The application of niobium pentoxide (Nb2O5), which can be produced via different methods, such as reactive sputtering [12], sol-gel processes [13], templating techniques [14] and anodic oxidation [15,16], has been reported in applications for gas sensors [17], catalysts [18], both optical and electrochromic devices [12], solid state electrochemical devices [19] and biocompatible prostheses [13]. There are studies on the formation of a nanoporous layer of Nb2O5 by controlling the effects of mixed electrolytes, applied potential and anodization time. These nanoporous layers displayed different range of pore sizes and thickness formed mostly in an acidic electrolyte [15,20,21]. An important application for zirconium dioxide (ZrO2) is as an industrial catalyst, especially with its use as an acid catalyst and for NOx reduction because it is more stable under hydrothermal conditions in comparison to zeolites. This metal oxide also exhibits large pores and a flexible mix in metal oxide composition [22,23]. Zirconia, ZrO2, can have optoelectronic and biomedical applications due to its high mechanical, chemical, and thermal stability [24]. The formation of self-organized sponge-like porous ZrO2 [25] and nanotube oxide layer with different nanoscale sizes and thicknesses [26] has been described in detail along with the effect of changing the condition of electrolyte, applied potential and time of anodization [26,27,28,29,30].
The composition of the substantial mineral form of hard tissue such as bone and dentin is apatite, which is secreted by bone cells on the implant surface during the process of attachment. The bioactive materials, which contained Si–OH, Ti–OH, Zr–OH, Nb–OH and Ta–OH, have been reported to exhibit the ability to induce apatite formation [31]. The effect of Ta–OH groups on the surface of alkaline treated bioactive tantalum metal to form bone like apatite was investigated and the Ca/P ratio of 1.59 was reported for crystalline apatite after immersing in simulated body fluid (SBF) [32]. The nanoporous niobium oxides, which were prepared by sol-gel method and coated on 316LSS enhanced hydroxyapatite formation [33]. Nanosheets and nanofiber-like surface formed on niobium surface by hydrothermal alkaline treatment significantly influenced its apatite inducing ability [34]. The porous tantalum coating surface was reported to enhance osseoinductivity in vitro and promote new bone formation in vivo [35]. Amorphous nanoporous bioactive sodium niobate hydrogel layer formed on the surface of niobium by alkaline treatment induced the deposition of a CaP layer during soaking in SBF [36]. As formed ZrO2 nanotubes have been reported to induce apatite formation [37], and annealing improved its bioactivity [38]. Using pre-treatment, such as effective dipping treatment, improved bioactivity of as formed ZrO2 nanotube with diameter 35 to 80 nm [39]. The osseointegration was observed for the anodized surface of zirconium implanted in Wistar rats [40]. Although a few studies have investigated the bioactivity of ZrO2 nanotubes, there is still a lack of research in this aspect for nanoporous Nb2O5 and Ta2O5, which is the object of this study.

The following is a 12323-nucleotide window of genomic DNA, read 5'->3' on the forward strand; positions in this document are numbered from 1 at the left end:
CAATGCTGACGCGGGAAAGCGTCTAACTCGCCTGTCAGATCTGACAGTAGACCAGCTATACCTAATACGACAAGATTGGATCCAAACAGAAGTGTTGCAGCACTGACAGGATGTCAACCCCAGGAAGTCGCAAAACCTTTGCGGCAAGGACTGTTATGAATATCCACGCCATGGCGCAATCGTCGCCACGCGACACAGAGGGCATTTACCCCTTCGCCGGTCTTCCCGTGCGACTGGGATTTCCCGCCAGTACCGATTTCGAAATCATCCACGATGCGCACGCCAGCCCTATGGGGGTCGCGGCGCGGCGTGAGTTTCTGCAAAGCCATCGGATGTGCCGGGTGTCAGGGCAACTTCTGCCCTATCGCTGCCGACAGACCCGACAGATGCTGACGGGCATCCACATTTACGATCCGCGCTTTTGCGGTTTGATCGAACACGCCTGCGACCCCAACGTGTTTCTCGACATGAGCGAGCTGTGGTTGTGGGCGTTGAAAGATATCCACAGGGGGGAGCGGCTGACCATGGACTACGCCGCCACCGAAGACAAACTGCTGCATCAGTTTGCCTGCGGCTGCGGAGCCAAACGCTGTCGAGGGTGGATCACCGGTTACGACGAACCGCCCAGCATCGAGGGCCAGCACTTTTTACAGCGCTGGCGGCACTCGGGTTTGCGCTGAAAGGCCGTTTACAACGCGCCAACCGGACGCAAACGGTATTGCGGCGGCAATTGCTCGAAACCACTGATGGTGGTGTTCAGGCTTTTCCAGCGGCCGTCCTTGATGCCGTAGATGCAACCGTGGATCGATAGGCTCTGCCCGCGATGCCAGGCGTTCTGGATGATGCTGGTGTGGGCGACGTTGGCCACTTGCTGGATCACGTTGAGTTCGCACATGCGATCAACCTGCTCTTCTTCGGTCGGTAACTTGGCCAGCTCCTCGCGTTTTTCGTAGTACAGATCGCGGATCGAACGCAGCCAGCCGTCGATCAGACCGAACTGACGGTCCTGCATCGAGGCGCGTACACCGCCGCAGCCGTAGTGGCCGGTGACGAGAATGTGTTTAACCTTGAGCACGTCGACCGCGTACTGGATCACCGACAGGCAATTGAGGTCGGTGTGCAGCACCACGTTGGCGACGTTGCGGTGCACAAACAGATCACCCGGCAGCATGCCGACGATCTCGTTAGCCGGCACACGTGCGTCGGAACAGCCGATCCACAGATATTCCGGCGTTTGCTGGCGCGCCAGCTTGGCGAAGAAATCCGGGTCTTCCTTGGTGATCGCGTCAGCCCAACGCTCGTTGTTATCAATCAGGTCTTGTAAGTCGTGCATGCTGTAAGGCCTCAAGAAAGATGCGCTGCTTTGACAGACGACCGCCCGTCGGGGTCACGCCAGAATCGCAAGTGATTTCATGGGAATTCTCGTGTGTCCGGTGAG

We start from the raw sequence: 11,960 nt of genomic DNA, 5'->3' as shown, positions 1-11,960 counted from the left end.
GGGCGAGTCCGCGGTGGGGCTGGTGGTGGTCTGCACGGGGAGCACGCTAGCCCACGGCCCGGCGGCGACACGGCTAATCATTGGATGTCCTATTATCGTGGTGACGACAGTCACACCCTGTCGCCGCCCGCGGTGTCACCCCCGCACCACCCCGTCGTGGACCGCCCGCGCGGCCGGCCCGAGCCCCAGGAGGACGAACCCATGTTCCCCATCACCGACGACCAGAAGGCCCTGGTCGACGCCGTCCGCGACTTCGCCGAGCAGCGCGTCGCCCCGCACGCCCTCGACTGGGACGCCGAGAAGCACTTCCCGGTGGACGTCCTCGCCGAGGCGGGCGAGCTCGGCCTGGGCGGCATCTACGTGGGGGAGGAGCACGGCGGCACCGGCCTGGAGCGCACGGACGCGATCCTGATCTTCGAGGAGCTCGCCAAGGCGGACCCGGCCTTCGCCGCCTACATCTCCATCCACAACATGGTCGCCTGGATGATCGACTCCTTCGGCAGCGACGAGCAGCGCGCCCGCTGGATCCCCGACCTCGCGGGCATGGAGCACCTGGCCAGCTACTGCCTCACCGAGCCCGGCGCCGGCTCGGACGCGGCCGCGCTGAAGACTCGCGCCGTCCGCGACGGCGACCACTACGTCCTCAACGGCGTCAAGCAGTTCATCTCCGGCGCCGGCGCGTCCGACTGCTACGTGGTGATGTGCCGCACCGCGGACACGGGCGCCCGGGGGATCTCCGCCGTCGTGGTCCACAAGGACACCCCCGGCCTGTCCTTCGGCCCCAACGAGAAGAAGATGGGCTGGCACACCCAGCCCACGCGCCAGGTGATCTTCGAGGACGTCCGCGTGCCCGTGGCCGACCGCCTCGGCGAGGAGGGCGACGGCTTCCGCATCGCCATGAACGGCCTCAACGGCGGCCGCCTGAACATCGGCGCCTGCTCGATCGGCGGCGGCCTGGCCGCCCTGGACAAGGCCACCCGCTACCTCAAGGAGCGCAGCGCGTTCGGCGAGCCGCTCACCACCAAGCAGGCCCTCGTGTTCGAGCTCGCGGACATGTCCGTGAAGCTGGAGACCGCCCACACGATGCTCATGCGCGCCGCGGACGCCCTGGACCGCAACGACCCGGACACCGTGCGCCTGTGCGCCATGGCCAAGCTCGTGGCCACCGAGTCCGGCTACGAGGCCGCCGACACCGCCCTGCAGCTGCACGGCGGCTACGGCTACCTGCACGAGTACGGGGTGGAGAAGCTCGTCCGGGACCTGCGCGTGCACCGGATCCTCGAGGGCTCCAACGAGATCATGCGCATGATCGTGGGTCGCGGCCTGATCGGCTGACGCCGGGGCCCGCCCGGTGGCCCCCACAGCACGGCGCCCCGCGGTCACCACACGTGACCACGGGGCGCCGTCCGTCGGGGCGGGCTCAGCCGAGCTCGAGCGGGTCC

In this study, a close observation has been carried out on the relationship between the nanoporous and nanotubular characteristics of Ta2O5, Nb2O5, ZrO2 and TiO2 such as roughness, wettability and surface energy and the bioactivity. The bioactive property of the surface layers is important in terms of the biomedical applications of these biocompatible metals. However, there are insufficient studies in this aspect, to date. The prime motivation for the current work is to elucidate the influence of the nano characteristics of the surface layer on the bioactivity of the substrate metals.

2. Results and Discussion

2.1. The Dynamics of the Anodization Process for Tantala (Ta2O5), Niobia (Nb2O5) and Zirconia (ZrO2)

Figure 1a and Figure 2a show a top view of a nanoporous Ta2O5 that exhibits irregularly distributed pores with a diameter range of 35–65 nm. The thickness of this layer was 1.17 ± 0.05 μm, taking note that the sub-structure revealed multiple layers (Figure 1b and Figure 2b), as reported previously [11], where every layer exhibited a closed bottom. Figure 1c shows the cross section of the multiple layers and the arrow indicates Ta2O5 nanotubes with a length of nearly 152 ± 1 nm that formed initially after several seconds during anodization. These long nanotubes transformed into nanoporosity after several seconds during anodization and exhibited similar morphological features to other layers. A top view of the multiple layers can be observed in Figure 1d.